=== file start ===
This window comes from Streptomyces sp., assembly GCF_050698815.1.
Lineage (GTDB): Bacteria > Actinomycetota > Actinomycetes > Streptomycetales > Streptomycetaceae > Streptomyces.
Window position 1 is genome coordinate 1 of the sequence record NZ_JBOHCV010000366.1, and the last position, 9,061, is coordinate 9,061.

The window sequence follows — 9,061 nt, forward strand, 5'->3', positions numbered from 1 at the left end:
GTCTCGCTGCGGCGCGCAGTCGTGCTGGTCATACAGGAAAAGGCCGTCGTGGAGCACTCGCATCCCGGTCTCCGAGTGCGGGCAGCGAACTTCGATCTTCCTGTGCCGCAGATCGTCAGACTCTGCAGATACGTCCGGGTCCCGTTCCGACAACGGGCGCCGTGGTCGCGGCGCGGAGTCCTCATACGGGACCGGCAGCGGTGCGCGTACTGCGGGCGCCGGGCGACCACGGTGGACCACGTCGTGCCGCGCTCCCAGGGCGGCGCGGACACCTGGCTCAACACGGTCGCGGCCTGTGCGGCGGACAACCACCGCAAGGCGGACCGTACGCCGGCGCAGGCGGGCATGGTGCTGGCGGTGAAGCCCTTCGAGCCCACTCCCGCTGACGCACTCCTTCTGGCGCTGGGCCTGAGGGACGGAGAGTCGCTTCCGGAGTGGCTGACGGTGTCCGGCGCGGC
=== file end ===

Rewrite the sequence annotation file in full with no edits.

This window comes from Streptomyces sp., assembly GCF_050698815.1.
Lineage (GTDB): Bacteria > Actinomycetota > Actinomycetes > Streptomycetales > Streptomycetaceae > Streptomyces.
Window position 1 is genome coordinate 1 of the sequence record NZ_JBOHCV010000366.1, and the last position, 9,061, is coordinate 9,061.

The window sequence follows — 9,061 nt, forward strand, 5'->3', positions numbered from 1 at the left end:
GTCTCGCTGCGGCGCGCAGTCGTGCTGGTCATACAGGAAAAGGCCGTCGTGGAGCACTCGCATCCCGGTCTCCGAGTGCGGGCAGCGAACTTCGATCTTCCTGTGCCGCAGATCGTCAGACTCTGCAGATACGTCCGGGTCCCGTTCCGACAACGGGCGCCGTGGTCGCGGCGCGGAGTCCTCATACGGGACCGGCAGCGGTGCGCGTACTGCGGGCGCCGGGCGACCACGGTGGACCACGTCGTGCCGCGCTCCCAGGGCGGCGCGGACACCTGGCTCAACACGGTCGCGGCCTGTGCGGCGGACAACCACCGCAAGGCGGACCGTACGCCGGCGCAGGCGGGCATGGTGCTGGCGGTGAAGCCCTTCGAGCCCACTCCCGCTGACGCACTCCTTCTGGCGCTGGGCCTGAGGGACGGAGAGTCGCTTCCGGAGTGGCTGACGGTGTCCGGCGCGGC